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RE: PDF in WCAG 2

From: Lisa Seeman <lisa@ubaccess.com>
Date: Mon, 30 Aug 2004 15:00:52 +0300
To: 'david poehlman' <david.poehlman@handsontechnologeyes.com>, "'John Foliot - WATS.ca'" <foliot@wats.ca>, lguarino@adobe.com, 'W3c-Wai-Ig' <w3c-wai-ig@w3.org>
Message-id: <093001c48e89$02c38bd0$340aa8c0@lisaibm>

Yes

thanks

> -----Original Message-----
> From: david poehlman [mailto:david.poehlman@handsontechnologeyes.com] 
> Sent: Monday, August 30, 2004 2:19 PM
> To: Lisa Seeman; 'John Foliot - WATS.ca'; lguarino@adobe.com; 
> 'W3c-Wai-Ig'
> Subject: Re: PDF in WCAG 2
> 
> 
> I think you meant to say that flash animations help some 
> people understand better than html.
> 
> Johnnie Apple Seed
> 
> ----- Original Message ----- 
> From: "Lisa Seeman" <lisa@ubaccess.com>
> To: "'John Foliot - WATS.ca'" <foliot@wats.ca>; 
> <lguarino@adobe.com>; "'W3c-Wai-Ig'" <w3c-wai-ig@w3.org>
> Sent: Monday, August 30, 2004 2:43 AM
> Subject: RE: PDF in WCAG 2
> 
> 
> 
> SO far as I can tell, if you make the content accessible in 
> PDF, the conversion to html (via adobe) will make sense and 
> be more or less accessible.
> 
> If the PDF is inaccessible -so for example the reading order 
> is incorrect, then an HTML version will also have the reading 
> order incorrectly.
> 
> Also Adobe believe in their format and the advantage that it 
> gives. Different platforms come with advantages to the end 
> user. For example FLASH animations help people understand 
> what to do better then instructions in  html. Making 
> different platforms universally accessible may be a better 
> long term win for accessibility then abandoning them.
> 
> 
> Keep well
> lisa Seeman
> 
> 
> > -----Original Message-----
> > From: John Foliot - WATS.ca [mailto:foliot@wats.ca]
> > Sent: Thursday, August 26, 2004 3:09 PM
> > To: lguarino@adobe.com; W3c-Wai-Ig
> > Subject: RE: PDF in WCAG 2
> >
> >
> > lguarino@adobe.com wrote:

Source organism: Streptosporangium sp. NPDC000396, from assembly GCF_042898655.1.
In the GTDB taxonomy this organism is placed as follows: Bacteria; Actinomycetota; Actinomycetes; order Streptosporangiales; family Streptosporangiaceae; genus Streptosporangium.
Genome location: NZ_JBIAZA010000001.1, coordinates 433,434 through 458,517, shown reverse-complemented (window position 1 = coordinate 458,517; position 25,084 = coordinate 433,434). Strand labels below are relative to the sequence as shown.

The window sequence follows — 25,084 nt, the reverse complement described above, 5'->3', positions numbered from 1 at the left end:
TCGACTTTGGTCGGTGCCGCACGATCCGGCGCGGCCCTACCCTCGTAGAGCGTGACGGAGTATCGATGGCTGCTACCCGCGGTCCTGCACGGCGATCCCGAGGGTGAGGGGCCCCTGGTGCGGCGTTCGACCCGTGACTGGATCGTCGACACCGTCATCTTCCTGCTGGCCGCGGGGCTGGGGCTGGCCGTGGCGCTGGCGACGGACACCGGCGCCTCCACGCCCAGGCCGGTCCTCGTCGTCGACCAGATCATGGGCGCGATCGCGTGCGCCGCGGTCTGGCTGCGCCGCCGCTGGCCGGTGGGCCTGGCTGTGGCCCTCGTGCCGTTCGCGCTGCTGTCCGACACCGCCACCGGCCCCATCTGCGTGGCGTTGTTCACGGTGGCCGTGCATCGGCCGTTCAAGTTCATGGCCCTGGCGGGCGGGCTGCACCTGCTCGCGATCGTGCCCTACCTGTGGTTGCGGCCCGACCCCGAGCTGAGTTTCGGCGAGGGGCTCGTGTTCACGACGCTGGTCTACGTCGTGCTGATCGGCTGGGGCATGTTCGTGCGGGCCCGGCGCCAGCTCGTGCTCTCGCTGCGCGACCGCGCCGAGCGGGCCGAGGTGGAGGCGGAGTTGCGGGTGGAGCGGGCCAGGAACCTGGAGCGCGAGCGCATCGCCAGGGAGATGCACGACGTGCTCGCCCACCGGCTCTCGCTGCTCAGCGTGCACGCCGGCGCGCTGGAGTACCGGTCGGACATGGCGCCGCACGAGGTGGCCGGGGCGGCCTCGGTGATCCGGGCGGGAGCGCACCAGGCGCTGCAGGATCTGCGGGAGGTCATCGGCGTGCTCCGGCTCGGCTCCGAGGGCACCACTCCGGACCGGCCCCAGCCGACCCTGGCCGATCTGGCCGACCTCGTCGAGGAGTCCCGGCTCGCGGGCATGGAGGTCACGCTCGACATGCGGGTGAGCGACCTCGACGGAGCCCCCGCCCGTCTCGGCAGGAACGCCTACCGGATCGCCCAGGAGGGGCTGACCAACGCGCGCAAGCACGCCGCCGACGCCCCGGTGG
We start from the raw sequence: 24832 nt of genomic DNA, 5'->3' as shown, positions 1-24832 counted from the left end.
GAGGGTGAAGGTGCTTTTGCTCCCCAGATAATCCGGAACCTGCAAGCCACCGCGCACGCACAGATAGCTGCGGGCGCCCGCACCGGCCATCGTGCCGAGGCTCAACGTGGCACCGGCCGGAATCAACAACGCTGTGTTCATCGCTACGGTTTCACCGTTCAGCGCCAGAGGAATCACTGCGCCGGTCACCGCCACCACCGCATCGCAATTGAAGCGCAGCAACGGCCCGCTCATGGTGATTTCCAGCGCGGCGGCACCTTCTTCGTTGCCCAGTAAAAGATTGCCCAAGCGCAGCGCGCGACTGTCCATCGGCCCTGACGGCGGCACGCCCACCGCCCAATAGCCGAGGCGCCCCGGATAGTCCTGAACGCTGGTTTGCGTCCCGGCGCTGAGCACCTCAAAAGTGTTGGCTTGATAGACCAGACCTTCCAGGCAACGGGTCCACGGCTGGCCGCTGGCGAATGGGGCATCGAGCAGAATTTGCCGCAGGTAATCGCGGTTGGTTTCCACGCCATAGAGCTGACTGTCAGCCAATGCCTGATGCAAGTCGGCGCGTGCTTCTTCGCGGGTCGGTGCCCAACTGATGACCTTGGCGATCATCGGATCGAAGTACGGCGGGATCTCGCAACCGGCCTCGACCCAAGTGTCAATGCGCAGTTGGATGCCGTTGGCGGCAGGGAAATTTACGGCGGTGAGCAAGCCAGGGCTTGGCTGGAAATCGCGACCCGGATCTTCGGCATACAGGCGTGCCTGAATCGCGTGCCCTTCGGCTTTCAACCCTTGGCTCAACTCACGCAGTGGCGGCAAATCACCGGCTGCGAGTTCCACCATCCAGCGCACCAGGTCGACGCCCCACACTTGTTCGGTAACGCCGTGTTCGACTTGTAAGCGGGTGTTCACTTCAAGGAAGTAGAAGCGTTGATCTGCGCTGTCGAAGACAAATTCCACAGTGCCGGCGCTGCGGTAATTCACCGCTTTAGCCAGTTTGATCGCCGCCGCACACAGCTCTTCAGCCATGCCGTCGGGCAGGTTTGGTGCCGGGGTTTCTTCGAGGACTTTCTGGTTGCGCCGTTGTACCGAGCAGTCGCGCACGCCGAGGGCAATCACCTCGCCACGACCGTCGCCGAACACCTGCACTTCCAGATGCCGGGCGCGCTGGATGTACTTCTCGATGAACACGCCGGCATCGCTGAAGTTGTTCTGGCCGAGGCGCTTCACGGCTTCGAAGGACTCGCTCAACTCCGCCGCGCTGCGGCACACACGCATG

> > > This is what I get for not just directing you to the 
> specifications
> > > page:
> > >
> >
> > Interestingly Loretta, this entire exercise only serves to 
> illustrate 
> > why I (and others) continue to argue that *just* posting 
> PDF files to 
> > web sites is essentially bad practice from an accessibility 
> > perspective.
> >
> >
> > a) The document (which you initially referenced) requires the
> > *latest* reader, something that I do not have.  With an 
> installation 
> > of Acrobat 5 on my system, and an upgrade cost of approximately
> > $150.00 USD
> > to Acrobat 6 (not to mention the peer reports:
> > http://www.amazon.com/exec/obidos/ASIN/B00008ZGSC/104-9251542-
> 8727150) I
> couldn't see the point.  So initially even I couldn't 
> "access" the content.
> 
> b) Some users (Bob at Access Systems for example) will still 
> not be able to access this information, as his current 
> personal set-up does not accommodate...
> 
> c) I had also wonder out loud (again) why, after going 
> through all of the steps required to make PDFs accessible 
> (essentially - structured, semantic authoring), that the 
> authors not *also* make the content available as HTML... Same 
> content, different delivery mechanisms.
> 
> Thanks for pointing out the resource though...
> 
> JF
> --
> John Foliot  foliot@wats.ca
> Web Accessibility Specialist / Co-founder of WATS.ca
> Web Accessibility Testing and Services
> http://www.wats.ca   1.866.932.4878 (North America)
> 
> 
> 
> 
> 
Received on Monday, 30 August 2004 12:00:27 UTC

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